Showing posts from November, 2022

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You can’t stop the boats: Sorry We Didn’t Die At Sea @ParkTheatre

Sorry We Didn’t Die At Sea by Italian playwright Emanuele Aldrovandi and translated by Marco Young, has made a topical return to London at the Park Theatre after playing earlier this summer at the Seven Dials Playhouse. In a week when leaders and leaders in waiting were talking about illegal immigration, it seemed like a topical choice . It also has one hell of an evocative title. The piece opens with Adriano Celantano’s Prisencolinensinainciusol , which sets the scene for what we are about to see. After all, a song about communication barriers seems perfect for a play about people trafficking and illegal immigration. One side doesn’t understand why they happen, and the other still comes regardless of the latest government announcement / slogan .  However, the twist here is that the crossing is undertaken the other way. People are fleeing Europe instead of escaping war or poverty in Africa or the Middle East. It’s set sometime in the not-too-distant future. There is a crisis causing p

Fille matérielle: The Massive Tragedy Of Madame Bovary! @JSTheatre

After seeing The Massive Tragedy of Madame Bovary, which is currently playing at the Jermyn Street Theatre, I found myself walking past the shops of Piccadilly wondering what Madame Bovary would make all of this apparent luxury. She was a woman ahead of her time, running up debts to live a life of luxury while having both a sensible husband and a lover. She would fit in in a nation where household debts have risen by a third . Even if she was living in a small provincial town.  So the premise of this piece by John Nicholson is whether it could be a comedy. Particularly given the time of the year when Christmas is approaching, and everyone is just after a feel-good night out at the theatre. The answer is, perhaps. The comedy is mostly sight gags and props, while the story of indebtedness and boredom in the provinces no doubt will enthral London audiences by reaffirming their own life choices.  But while we get a sense of the basic plot behind Madame Bovary,  we don’t understand the moti

The young and the infectious: Make Mine A Double @ParkTheatreLondon

Ah, to be young, carefree and single. When the receptionist at the clinic testing for gonorrhoea knows you by sight, or you haven't yet found the right (Jewish) man to settle down and enjoy smoked salmon and bagels. You know that there is trouble afoot. Park Theatre has programmed a series of short plays from emerging artists called Make Mine A Double this month. Four shows are running for two weeks apiece. And the first two are hilarious.  The first piece is called Anything with A Pulse . It's a two-hander about twenty-somethings falling in and out of love in London. Describing all the action in the third person can sometimes be a bit jarring. The reviewer thought. The reviewer also struggled to keep up with the goings on in the drama. But that was probably more to do with his age than the writing. Still, things move fast in this boy meets girl on the dance floor and then returns to her place for some ambiguously unsatisfying sex before they go their separate ways, wondering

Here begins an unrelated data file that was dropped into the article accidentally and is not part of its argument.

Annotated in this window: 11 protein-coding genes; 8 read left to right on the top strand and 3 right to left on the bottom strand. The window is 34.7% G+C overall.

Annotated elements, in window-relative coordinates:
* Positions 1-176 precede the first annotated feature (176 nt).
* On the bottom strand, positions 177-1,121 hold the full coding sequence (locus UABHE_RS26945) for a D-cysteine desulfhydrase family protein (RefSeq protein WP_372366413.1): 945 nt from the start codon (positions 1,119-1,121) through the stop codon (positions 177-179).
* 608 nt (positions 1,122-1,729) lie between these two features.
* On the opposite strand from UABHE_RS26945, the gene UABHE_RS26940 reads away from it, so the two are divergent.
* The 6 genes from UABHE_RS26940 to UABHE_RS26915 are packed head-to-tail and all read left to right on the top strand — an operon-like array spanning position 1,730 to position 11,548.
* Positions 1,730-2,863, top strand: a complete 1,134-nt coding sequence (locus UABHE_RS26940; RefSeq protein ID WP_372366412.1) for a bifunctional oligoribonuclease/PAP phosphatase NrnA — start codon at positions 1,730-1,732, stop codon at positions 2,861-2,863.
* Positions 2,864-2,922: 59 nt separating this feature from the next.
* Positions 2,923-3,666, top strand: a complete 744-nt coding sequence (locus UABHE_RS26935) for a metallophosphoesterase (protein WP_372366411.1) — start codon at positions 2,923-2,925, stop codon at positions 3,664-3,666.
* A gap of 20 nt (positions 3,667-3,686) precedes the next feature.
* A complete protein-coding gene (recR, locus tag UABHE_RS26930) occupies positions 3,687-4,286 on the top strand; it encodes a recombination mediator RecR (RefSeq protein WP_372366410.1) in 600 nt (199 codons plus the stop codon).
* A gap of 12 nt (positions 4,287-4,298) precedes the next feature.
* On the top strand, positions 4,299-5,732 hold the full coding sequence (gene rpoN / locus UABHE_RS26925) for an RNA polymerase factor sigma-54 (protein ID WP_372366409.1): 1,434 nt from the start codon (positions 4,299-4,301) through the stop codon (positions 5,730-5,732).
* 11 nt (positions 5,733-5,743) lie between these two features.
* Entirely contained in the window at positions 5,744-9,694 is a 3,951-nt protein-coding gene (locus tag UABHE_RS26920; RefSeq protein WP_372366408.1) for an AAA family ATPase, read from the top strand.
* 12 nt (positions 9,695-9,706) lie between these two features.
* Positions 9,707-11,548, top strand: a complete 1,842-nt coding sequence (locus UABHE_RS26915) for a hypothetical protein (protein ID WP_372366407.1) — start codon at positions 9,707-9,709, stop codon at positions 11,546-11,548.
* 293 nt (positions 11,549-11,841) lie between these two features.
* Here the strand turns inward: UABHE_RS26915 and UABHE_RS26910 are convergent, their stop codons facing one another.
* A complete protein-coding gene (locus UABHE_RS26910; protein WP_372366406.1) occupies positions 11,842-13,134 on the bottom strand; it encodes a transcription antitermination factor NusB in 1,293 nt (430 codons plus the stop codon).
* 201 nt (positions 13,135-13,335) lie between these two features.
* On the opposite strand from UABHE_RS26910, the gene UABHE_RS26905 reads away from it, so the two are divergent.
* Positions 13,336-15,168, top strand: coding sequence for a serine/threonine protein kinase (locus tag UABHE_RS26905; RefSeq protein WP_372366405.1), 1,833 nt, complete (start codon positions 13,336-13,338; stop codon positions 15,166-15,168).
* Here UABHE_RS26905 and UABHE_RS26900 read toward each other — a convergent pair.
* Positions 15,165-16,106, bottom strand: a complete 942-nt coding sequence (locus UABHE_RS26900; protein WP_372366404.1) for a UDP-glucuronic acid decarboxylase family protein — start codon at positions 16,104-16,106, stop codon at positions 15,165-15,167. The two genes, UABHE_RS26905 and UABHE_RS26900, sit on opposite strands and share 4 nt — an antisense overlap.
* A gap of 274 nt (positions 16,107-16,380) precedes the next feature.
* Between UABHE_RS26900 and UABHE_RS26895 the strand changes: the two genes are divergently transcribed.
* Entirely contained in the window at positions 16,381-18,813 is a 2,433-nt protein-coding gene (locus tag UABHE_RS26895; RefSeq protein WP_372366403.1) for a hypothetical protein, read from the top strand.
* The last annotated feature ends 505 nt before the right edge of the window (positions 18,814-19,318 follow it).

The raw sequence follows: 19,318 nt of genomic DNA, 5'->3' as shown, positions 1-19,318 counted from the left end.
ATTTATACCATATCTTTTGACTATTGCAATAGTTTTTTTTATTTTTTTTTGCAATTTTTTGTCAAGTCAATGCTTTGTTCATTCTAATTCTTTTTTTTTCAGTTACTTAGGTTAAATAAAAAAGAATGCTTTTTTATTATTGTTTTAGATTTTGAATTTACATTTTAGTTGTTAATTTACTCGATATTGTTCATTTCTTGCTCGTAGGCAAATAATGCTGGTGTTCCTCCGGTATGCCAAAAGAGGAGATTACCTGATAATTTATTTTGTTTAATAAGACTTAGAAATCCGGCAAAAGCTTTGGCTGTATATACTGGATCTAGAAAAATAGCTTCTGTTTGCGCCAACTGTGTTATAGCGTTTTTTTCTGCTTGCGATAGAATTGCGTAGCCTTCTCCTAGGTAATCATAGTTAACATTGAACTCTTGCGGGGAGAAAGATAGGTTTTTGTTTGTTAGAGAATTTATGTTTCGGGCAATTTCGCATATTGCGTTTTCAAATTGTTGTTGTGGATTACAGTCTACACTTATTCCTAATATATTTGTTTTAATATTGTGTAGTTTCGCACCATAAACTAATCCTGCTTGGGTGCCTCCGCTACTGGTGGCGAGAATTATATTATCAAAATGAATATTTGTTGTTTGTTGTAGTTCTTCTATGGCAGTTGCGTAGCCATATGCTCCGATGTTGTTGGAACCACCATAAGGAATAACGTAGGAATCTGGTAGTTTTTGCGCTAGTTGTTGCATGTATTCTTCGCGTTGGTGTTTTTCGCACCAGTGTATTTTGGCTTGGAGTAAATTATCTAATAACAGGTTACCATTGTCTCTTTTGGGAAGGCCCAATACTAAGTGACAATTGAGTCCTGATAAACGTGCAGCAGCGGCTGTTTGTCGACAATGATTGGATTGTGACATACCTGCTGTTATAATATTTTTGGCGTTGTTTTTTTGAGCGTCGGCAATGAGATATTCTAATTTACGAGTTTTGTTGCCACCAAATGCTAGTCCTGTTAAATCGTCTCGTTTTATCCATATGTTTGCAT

Songs in the sand: From Here to Eternity @charingcrossthr

From Here To Eternity lands at the Charing Cross Theatre with all the energy and enthusiasm of a surprise attack on the layabout and jaded audiences of the West End. Afterall, audiences at the West End seem a bit soft these days. This revival focuses on the leading characters in the story, making the two weeks leading up to the bombing of Pearl Harbour a musical theatre event that doesn’t let up… much. Adapted from the novel by James Jones, the musical has lyrics by Tim Rice, music by Stuart Brayson, and a book by Donald Rice and Bill Oakes. It is a pared-back version of the show that was on in the West End nearly ten years ago. But this also helps distil the drama down to the bare essentials. And the smaller space of the Charing Cross Theatre gives the piece intensity, focus and a sense or urgency.  Centred around an army unit stationed in Hawaii two weeks before the bombing of Pearl Harbour. There's talk of war but no action except for the fighting among the men. There's so